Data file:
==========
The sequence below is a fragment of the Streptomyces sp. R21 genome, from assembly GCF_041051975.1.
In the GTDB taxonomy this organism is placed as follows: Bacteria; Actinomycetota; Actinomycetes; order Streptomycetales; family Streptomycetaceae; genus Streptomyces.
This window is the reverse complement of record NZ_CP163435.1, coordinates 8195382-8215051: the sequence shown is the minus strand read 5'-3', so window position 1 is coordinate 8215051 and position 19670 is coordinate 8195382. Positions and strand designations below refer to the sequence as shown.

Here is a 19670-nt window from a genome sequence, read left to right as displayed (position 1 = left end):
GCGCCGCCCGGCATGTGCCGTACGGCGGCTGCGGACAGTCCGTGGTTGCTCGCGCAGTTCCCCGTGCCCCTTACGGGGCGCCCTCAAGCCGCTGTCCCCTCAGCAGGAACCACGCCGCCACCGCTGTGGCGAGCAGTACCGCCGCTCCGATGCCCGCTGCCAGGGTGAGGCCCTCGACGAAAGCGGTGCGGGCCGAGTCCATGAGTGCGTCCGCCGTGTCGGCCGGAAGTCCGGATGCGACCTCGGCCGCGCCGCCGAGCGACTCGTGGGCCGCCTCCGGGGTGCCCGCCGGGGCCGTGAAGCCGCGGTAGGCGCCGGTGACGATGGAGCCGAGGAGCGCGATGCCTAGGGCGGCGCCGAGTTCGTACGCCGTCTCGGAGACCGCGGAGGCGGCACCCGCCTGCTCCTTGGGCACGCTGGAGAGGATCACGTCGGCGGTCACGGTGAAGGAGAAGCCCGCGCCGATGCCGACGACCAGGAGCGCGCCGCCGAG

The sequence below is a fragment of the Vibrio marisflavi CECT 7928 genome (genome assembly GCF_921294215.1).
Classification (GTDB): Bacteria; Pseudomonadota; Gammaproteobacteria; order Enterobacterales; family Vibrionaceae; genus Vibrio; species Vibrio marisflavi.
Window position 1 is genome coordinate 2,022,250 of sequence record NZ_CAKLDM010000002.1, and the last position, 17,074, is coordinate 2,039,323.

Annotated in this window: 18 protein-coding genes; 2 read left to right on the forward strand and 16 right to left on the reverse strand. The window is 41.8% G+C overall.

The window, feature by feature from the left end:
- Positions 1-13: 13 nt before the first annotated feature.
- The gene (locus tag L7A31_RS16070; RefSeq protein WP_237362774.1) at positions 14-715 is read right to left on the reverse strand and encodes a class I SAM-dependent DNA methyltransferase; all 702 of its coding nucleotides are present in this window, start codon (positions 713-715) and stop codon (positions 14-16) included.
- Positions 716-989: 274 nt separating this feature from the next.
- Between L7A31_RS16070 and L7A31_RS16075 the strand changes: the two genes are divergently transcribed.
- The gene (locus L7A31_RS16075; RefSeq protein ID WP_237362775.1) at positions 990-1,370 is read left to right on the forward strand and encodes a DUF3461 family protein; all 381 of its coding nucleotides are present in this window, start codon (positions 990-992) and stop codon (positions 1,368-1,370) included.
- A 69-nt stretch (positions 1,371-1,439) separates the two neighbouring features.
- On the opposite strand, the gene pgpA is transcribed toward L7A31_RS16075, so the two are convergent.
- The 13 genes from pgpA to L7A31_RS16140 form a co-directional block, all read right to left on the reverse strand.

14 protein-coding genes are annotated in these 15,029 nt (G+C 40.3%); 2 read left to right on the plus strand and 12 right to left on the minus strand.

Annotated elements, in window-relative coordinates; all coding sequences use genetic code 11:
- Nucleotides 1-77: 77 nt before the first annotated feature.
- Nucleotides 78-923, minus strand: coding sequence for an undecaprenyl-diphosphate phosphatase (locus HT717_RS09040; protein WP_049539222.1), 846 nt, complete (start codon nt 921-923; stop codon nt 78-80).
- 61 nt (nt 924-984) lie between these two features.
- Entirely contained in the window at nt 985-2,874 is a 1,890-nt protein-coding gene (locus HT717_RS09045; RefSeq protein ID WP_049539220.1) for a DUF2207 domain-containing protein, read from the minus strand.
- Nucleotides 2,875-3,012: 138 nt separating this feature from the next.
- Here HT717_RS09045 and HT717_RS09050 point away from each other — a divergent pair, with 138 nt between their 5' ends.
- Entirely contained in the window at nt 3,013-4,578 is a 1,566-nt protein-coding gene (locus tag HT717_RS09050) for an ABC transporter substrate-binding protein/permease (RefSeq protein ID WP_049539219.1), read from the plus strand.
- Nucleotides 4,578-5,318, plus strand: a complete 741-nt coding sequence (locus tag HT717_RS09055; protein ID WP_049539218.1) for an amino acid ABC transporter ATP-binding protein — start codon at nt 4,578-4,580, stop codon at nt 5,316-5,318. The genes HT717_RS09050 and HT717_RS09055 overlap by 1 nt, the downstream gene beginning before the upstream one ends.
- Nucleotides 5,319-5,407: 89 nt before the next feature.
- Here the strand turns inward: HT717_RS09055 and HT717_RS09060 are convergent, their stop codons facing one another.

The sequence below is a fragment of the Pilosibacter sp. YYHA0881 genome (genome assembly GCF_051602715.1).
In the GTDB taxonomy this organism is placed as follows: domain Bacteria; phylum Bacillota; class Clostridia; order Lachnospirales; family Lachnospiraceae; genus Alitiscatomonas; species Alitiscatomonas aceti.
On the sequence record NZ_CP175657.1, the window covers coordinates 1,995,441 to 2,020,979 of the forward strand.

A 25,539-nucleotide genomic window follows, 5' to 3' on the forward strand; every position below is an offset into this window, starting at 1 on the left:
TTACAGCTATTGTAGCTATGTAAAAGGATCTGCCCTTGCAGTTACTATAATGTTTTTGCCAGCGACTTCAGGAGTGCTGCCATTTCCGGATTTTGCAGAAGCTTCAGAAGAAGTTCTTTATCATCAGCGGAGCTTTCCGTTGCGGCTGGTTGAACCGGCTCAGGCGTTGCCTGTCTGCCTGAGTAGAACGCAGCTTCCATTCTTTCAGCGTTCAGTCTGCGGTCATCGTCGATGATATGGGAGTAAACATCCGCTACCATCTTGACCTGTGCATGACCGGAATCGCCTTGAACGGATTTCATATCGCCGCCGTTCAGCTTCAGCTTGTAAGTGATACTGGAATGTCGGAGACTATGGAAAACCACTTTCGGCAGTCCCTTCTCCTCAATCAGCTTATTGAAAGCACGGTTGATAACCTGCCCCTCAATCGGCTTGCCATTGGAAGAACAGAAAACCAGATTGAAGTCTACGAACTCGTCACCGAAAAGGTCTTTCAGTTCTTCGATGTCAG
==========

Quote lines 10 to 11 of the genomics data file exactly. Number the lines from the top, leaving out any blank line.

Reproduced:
The window, feature by feature from the left end:
- Positions 1-13: 13 nt before the first annotated feature.